Notable for its lack of spiciness, Northern Thai food is the food of the lush green valleys and cool, forested mountains of the Thai highlands. The former Lanna Kingdom was once the ruler of this Northern region. It was also home to the majority of the ethnic groups of Thailand. Its food is often extremely seasonal in nature and is indicative of the relatively cool climate of the region.
What you are used to trying at your local Thai restaurant will not in any way resemble Northern Thai food. This is often the case in Bangkok as well. In fact, it is extremely difficult to find authentic Northern Thai food outside of the north.
Sticky rice, or Khao Niaw, is traditionally eaten, rather than normal steamed rice, Khao Suay. You will rarely find the addition of coconut milk or cream, with curries and other dishes relying more on dried spices for flavour. One of the exceptions to that rule is one of the most popular dishes in the north • Khao Soi.
There are some Northern dishes that are now prevalent all over Thailand. Two such dishes are Khao Soi (ข้าวซอย) or Chiang Mai Noodles (Thailand’s version of a Laksa) and Sai Ua (ไส้อั่ว) or Chiang Mai Sausage, a wonderful combination or pork mince with red curry paste, lemongrass, lime leaves and many other ingredients. These can be seen in all the major areas of Thailand now.
Other notable Northern dishes are Gaeng Hang Lay (แกงฮังเล), a rich jungle curry made without coconut milk, Naam Phrik Ohng (น้ำพริกอ่อง), also known as Thai Spaghetti Bolognese when served with Khanom Jiin (ขนมจีน), fermented fresh rice noodles.
A Northern relish, which is quite a taste sensation, is Nam Prik Num (น้ำพริกหนุ่ม). It is made from roasted young green chillies and served with either crispy pork skin or vegetables. It may look spicy, but is generally very mild, with the sharp tang of green chilli. There are many, many other dishes to try.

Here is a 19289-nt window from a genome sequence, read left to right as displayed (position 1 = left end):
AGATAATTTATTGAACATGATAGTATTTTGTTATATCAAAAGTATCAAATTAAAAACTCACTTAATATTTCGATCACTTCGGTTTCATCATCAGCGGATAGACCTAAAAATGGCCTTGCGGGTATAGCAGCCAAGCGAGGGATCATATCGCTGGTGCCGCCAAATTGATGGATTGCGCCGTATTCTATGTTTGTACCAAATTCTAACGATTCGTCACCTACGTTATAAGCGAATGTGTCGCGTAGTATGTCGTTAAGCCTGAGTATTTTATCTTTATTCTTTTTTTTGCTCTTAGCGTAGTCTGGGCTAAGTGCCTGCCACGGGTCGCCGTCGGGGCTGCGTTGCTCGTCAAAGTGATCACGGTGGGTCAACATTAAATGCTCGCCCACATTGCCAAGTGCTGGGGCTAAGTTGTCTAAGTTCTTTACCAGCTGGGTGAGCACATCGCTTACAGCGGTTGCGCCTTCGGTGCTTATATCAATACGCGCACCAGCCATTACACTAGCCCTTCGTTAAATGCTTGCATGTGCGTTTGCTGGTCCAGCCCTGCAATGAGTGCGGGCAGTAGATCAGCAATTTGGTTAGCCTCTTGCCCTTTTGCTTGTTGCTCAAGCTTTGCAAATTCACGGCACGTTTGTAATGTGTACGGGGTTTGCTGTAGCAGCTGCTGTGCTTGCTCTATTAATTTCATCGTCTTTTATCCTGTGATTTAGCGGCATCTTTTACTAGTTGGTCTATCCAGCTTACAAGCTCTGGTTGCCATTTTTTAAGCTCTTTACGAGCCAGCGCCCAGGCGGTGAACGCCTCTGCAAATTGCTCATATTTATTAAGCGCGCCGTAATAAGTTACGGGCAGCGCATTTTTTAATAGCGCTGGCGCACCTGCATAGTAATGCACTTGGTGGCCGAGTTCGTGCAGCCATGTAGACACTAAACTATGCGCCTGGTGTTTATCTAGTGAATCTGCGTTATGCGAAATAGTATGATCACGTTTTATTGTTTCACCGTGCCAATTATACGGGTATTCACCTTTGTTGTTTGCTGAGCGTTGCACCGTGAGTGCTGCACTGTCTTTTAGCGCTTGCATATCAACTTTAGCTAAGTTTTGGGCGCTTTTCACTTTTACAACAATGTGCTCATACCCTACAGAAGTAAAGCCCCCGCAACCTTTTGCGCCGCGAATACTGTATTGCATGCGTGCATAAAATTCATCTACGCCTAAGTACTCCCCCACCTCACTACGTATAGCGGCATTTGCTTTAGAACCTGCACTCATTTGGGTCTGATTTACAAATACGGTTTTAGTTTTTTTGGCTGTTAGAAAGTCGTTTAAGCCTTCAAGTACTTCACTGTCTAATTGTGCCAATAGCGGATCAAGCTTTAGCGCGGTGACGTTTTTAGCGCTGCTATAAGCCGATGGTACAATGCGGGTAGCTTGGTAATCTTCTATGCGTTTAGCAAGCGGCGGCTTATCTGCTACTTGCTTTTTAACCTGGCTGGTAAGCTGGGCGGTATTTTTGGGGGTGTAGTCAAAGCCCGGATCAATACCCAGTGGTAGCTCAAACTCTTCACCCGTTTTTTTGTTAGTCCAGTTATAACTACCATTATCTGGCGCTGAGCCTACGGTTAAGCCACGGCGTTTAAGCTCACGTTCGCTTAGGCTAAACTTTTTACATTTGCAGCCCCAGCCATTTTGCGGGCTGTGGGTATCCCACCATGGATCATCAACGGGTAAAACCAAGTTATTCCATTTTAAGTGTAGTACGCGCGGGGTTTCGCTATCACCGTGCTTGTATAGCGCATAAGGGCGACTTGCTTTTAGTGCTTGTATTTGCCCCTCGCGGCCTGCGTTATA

Laap is an ancient salad, possibly originating in the Yunnan Province of southwest China. The merchants of this part of China, the Chin Haw, may have helped to spread this dish throughout Myanmar, northern and northeastern Thailand, along with Laos, where it is the unofficial national dish.
The laap you will find more commonly across Thailand is the version from the Northeast, or Isaan region. This cooked salad generally consists of a minced protein gently simmered in a little water or stock. To this, a dressing is added which consists of lime juice, fish sauce, sugar, ground, dry-roasted dried red chillies and, very importantly, Khao Khua, which is ground, dry-roasted sticky rice, which gives this salad its specific nutty flavour and adds a crunchy texture. Coriander and mint leaves and chopped spring onions finish off the dish. It is often served with a side dish of raw green beans, cabbage and Bai Horopa • Thai Basil or other leafy green vegetables.
In the north, however, which borders with Myanmar and Laos, they serve a very different version of this salad. Fish sauce is omitted, as is lime juice or any other souring agent. Often animal blood is added to add to flavour.
Due to Chiang Mai being an important trading post for Chinese merchants on the legendary Silk Road, an elaborate mix of dried spices are used to season their version of laap, including cumin, cloves, star anise, long pepper, cinnamon and prickly ash seeds (Sichuan Pepper). Many of these spices became a part of the Lanna Kingdom’s cuisine. With the addition of roasted aromatic vegetables, this mix is pounded to a smooth paste in a mortar and pestle. Called Naam Phrik Laap, this mix is used to season the laap in the cooking stage. The resultant dish is more rounded in flavour, with a much more slow-acting heat, slight bitter undertones and an almost floral sweetness. Laap is best eaten with glutinous rice known as Khao Niaw (ข้าวเหนียว) • sticky rice. In the north, it is called Khao Neung (ข้าวนึ่ง) • steamed rice.